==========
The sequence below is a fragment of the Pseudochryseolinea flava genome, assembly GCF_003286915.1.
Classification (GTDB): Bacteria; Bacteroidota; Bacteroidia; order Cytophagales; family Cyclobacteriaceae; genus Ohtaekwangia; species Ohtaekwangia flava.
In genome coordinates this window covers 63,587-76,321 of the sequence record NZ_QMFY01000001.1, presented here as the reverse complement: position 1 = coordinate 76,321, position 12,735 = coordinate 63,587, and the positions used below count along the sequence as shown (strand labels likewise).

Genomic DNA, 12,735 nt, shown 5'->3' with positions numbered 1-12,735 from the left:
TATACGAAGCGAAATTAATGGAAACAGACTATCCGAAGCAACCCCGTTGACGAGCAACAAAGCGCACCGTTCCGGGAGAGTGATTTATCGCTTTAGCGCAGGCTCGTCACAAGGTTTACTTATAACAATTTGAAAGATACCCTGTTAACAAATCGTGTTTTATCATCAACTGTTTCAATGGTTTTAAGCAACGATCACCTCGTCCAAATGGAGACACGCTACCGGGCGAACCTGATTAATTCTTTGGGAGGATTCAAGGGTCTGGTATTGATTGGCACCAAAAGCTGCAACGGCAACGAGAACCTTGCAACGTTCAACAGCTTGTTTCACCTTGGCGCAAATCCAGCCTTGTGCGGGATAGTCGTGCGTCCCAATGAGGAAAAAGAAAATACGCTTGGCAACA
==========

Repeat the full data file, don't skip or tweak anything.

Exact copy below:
The sequence below is a fragment of the Pseudochryseolinea flava genome, assembly GCF_003286915.1.
Classification (GTDB): Bacteria; Bacteroidota; Bacteroidia; order Cytophagales; family Cyclobacteriaceae; genus Ohtaekwangia; species Ohtaekwangia flava.
In genome coordinates this window covers 63,587-76,321 of the sequence record NZ_QMFY01000001.1, presented here as the reverse complement: position 1 = coordinate 76,321, position 12,735 = coordinate 63,587, and the positions used below count along the sequence as shown (strand labels likewise).

Genomic DNA, 12,735 nt, shown 5'->3' with positions numbered 1-12,735 from the left:
TATACGAAGCGAAATTAATGGAAACAGACTATCCGAAGCAACCCCGTTGACGAGCAACAAAGCGCACCGTTCCGGGAGAGTGATTTATCGCTTTAGCGCAGGCTCGTCACAAGGTTTACTTATAACAATTTGAAAGATACCCTGTTAACAAATCGTGTTTTATCATCAACTGTTTCAATGGTTTTAAGCAACGATCACCTCGTCCAAATGGAGACACGCTACCGGGCGAACCTGATTAATTCTTTGGGAGGATTCAAGGGTCTGGTATTGATTGGCACCAAAAGCTGCAACGGCAACGAGAACCTTGCAACGTTCAACAGCTTGTTTCACCTTGGCGCAAATCCAGCCTTGTGCGGGATAGTCGTGCGTCCCAATGAGGAAAAAGAAAATACGCTTGGCAACA